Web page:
3 out of 5
As with Martian Comics, in which this strip started off, ‘Lazarus’ has a great core idea, but gets way bogged down in writer Julian Darius’ distracting fascination with repeating historical facts to us. In the context of MC, this at least had somewhat of a place in the narrative, as we take a long-winded ‘bad guy explains it all’ ride through events that were indirectly manipulated by a Martian, but with Lazarus – Jesus was an alien, y’all, and he kinda effed up Lazarus mentally when he brought him back to life – the slow walk through ancient Rome and its ongoing internal religious squabbles are just ‘observed’ by its deathless narrator; there’s no real need for us to sit through it for 80 pages.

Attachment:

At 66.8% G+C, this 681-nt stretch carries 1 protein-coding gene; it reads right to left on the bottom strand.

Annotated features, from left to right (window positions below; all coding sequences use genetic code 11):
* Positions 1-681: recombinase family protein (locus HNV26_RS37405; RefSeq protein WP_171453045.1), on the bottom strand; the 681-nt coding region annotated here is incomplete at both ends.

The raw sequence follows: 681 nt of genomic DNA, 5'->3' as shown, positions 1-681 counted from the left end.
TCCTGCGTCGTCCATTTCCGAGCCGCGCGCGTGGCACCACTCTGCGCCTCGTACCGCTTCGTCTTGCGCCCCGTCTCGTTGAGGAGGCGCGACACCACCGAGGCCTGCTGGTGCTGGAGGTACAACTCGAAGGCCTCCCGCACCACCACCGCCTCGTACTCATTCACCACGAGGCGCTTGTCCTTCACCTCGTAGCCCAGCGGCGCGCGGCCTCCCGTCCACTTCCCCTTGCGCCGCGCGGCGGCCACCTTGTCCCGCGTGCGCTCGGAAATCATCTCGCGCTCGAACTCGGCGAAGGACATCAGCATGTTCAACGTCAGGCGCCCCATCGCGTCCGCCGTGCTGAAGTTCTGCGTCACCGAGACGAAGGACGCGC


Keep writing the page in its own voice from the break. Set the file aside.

What makes moments of it rewarding – what makes all of the collected bits from Martian Comics, in Lazarus 0 especially rewarding – is when Darius uses Lazarus’ particular point of view (unaging, but afflicted with and unhealing from the leprous wounds with which he died, and thus forever bandaged) to contemplate and consider the relative shallowness, and cyclical nature, of what he witnesses around him. It’s some pretty thought provoking stuff, and is allowed to get appreciably dark without the cynical edge that most writers would include. Going in to issue 1, we get much less of this, though; in order to advance Lazarus to a place where his story can continue, Darius felt the need to give us the full rundown on what would convince him that his deathless life was worth living, and to him, that meant the aforementioned historical review. But these are just pages of rattling off facts and events; artist Sergio Tarquini, giving the book a rather stiff and sober look, while fitting, has nothing much to do in these scenes exact for give us static shots that match the voiceover. Every now and then, though, Darius will pause to do some deep thinking again, and it’s there that the book gets very, very good; frustratingly so, as it makes you wish more of the pages were as focused.